Yeah. At the moment, this is what’s frustrating about it, is we’re having to conjecture based on isolated data. But we know already in March, for instance, that many suicide hotlines, were seeing 300% increases from the year before. That was just right at the beginning. We’ll be able to figure this out after the fact with, again, with excess deaths compared to years. I think it’s realistic that we could have as many people from misdiagnoses and treatments, easily those will equal the deaths from COVID-19.

Jay Richards (20:57):

And when you talk about disruption of food supply chains in the developing world. So, the places where people are already right on the edge, even the UN Food Programme predicts that we could have up to hundreds of thousands of deaths per day. Even if they’re off by an order of magnitude, very quickly you exceed the deaths from the bug itself.

Bill Walton (21:16):

So, because of the pandemic of fear, we’re really not able to open, go back to where things were. You think about sending kids back to school. Kids don’t get this.

Jay Richards (21:26):

No, they don’t.

Bill Walton (21:27):

They don’t. I mean, they don’t get particularly sick. They certainly don’t die.

Jay Richards (21:30):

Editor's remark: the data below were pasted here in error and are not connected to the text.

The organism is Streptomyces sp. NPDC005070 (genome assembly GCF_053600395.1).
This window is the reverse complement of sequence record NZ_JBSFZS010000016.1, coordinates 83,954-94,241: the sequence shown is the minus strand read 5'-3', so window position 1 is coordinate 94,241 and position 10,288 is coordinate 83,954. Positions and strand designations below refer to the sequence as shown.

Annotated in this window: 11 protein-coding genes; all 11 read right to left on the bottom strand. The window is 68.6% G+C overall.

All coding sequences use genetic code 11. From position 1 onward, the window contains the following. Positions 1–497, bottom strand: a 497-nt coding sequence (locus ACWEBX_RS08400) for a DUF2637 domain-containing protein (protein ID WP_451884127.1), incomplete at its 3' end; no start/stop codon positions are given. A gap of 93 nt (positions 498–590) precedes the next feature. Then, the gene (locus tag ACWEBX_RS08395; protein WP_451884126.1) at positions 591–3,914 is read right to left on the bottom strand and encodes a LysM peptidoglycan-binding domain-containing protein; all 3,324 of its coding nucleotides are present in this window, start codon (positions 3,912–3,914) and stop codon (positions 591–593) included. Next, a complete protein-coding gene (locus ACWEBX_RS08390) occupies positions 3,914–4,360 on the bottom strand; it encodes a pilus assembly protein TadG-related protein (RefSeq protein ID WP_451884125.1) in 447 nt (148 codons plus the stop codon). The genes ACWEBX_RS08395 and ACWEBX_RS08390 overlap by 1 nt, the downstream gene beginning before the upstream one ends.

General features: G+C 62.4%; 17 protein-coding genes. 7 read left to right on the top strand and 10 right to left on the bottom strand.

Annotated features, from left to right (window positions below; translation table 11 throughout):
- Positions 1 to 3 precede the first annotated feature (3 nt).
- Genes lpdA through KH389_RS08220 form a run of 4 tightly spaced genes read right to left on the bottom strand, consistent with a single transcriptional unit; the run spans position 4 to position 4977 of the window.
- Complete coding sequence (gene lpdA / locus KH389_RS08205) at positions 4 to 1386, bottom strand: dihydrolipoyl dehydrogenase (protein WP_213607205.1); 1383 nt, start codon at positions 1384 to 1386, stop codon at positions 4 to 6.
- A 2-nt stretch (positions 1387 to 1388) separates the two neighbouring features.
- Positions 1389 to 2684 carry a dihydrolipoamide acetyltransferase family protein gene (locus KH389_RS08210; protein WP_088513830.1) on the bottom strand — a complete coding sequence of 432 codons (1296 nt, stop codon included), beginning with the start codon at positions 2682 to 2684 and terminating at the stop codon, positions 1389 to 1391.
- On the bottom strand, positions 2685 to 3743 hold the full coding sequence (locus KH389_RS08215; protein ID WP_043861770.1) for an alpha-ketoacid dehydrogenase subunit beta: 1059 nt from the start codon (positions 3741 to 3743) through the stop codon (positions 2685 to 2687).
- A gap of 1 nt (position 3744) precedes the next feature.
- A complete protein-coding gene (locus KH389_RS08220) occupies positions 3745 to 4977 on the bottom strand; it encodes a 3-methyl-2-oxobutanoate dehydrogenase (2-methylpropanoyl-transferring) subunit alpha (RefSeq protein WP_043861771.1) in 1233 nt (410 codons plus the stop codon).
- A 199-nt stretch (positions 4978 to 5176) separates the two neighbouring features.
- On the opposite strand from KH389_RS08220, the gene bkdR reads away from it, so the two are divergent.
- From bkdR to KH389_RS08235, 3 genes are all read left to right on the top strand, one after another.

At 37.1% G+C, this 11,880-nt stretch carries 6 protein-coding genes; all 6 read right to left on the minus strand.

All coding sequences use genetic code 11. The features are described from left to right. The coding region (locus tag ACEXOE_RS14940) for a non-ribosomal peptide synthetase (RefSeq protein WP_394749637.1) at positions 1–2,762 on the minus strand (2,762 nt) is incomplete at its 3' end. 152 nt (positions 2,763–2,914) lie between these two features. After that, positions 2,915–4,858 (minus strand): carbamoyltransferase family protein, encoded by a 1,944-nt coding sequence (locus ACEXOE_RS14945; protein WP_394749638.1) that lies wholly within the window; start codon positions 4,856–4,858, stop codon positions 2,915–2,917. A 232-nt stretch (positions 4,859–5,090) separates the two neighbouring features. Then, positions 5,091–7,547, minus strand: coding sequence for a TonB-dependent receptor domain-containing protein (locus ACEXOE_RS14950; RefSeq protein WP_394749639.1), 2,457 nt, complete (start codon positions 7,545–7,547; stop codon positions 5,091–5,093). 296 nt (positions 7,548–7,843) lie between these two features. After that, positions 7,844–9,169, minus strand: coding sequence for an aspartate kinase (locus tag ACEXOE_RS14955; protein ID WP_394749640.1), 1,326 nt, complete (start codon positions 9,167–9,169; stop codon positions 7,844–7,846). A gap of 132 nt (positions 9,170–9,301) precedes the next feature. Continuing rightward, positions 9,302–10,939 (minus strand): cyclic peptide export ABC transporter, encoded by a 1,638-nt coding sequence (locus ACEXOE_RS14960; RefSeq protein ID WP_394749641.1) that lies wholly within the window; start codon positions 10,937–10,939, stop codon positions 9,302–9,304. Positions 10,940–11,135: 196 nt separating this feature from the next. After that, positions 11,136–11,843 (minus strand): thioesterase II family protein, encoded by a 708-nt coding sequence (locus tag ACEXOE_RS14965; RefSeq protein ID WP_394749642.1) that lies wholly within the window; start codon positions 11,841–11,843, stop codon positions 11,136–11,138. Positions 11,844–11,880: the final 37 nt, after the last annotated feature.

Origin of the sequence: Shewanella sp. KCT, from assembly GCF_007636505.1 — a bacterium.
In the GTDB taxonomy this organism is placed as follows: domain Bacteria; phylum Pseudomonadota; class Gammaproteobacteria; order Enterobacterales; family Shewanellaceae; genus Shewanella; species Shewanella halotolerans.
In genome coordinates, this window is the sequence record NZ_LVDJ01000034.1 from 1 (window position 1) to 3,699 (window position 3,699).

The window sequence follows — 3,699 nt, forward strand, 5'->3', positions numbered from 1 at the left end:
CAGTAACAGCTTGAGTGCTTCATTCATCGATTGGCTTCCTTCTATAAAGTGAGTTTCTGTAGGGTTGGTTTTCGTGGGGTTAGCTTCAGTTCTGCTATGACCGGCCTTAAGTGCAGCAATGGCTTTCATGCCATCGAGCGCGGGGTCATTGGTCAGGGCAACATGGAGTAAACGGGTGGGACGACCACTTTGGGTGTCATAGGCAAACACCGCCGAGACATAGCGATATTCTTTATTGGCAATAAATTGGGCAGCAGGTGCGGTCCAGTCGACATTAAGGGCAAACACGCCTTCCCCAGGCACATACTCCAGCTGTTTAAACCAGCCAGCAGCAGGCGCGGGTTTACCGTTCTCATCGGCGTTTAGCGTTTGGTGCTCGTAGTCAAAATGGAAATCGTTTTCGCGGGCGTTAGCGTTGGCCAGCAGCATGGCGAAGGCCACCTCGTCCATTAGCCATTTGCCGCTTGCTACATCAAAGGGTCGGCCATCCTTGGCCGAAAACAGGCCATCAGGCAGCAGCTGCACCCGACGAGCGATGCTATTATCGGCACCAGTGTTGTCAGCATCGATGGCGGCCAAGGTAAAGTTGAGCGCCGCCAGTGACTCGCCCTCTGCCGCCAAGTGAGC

Yeah. There’s of course the weird isolated case. And I assure you that CNN will tell us about that case and treat it as if it’s representative.

Bill Walton (21:37):

Well, one of my friends who is a politician admitted to me. He was a Congressman. He said, “Bill, we legislate by anecdote.” In other words, we get a good story-

Jay Richards (21:45):


Bill Walton (21:46):

So, we don’t do it the way Jay Richards would do it with statistics and math, and balance, or the way I would do it. [inaudible 00:21:53] no.

Jay Richards (21:54):


Bill Walton (21:55):

Anecdote. Well, but one of the things about the schools, and we’ll see if you guys have done any work on that. This one, somebody said to me last night, “Well, yeah, you could send the kids back, but the teachers are at risk.” I said, “Well, they’re still, most of them are pretty young.” And she said, “Well, the most of the teachers are pretty old. And a lot of them are, 40% of Americans are obese now. That’s a problem. And 40% of teachers are obese.”

Jay Richards (22:20):

Okay. So, they’re representative.

Bill Walton (22:21):

So, they’re in a comorbidity group.

Jay Richards (22:23):


Bill Walton (22:24):

What do you do about that?

Jay Richards (22:25):